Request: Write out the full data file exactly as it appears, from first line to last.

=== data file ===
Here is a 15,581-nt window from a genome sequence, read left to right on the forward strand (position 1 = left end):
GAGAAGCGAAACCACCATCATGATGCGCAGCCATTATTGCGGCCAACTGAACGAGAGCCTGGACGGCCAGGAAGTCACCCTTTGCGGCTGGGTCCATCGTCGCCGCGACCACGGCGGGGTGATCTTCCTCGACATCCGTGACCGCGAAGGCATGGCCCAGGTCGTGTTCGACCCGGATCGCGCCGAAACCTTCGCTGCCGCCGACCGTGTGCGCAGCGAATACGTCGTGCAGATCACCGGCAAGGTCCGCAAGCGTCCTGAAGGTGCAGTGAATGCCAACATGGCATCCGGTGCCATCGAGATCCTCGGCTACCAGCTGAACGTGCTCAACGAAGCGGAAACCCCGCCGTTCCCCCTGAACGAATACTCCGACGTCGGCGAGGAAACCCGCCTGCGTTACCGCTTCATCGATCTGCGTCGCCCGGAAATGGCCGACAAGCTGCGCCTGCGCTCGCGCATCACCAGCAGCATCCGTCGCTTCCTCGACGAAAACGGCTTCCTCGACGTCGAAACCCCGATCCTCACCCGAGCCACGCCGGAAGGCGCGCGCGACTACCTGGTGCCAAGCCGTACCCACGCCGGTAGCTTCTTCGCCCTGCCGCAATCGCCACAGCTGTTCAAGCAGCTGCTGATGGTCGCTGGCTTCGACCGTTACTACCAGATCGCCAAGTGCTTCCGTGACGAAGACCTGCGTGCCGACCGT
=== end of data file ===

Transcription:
Here is a 15,581-nt window from a genome sequence, read left to right on the forward strand (position 1 = left end):
GAGAAGCGAAACCACCATCATGATGCGCAGCCATTATTGCGGCCAACTGAACGAGAGCCTGGACGGCCAGGAAGTCACCCTTTGCGGCTGGGTCCATCGTCGCCGCGACCACGGCGGGGTGATCTTCCTCGACATCCGTGACCGCGAAGGCATGGCCCAGGTCGTGTTCGACCCGGATCGCGCCGAAACCTTCGCTGCCGCCGACCGTGTGCGCAGCGAATACGTCGTGCAGATCACCGGCAAGGTCCGCAAGCGTCCTGAAGGTGCAGTGAATGCCAACATGGCATCCGGTGCCATCGAGATCCTCGGCTACCAGCTGAACGTGCTCAACGAAGCGGAAACCCCGCCGTTCCCCCTGAACGAATACTCCGACGTCGGCGAGGAAACCCGCCTGCGTTACCGCTTCATCGATCTGCGTCGCCCGGAAATGGCCGACAAGCTGCGCCTGCGCTCGCGCATCACCAGCAGCATCCGTCGCTTCCTCGACGAAAACGGCTTCCTCGACGTCGAAACCCCGATCCTCACCCGAGCCACGCCGGAAGGCGCGCGCGACTACCTGGTGCCAAGCCGTACCCACGCCGGTAGCTTCTTCGCCCTGCCGCAATCGCCACAGCTGTTCAAGCAGCTGCTGATGGTCGCTGGCTTCGACCGTTACTACCAGATCGCCAAGTGCTTCCGTGACGAAGACCTGCGTGCCGACCGT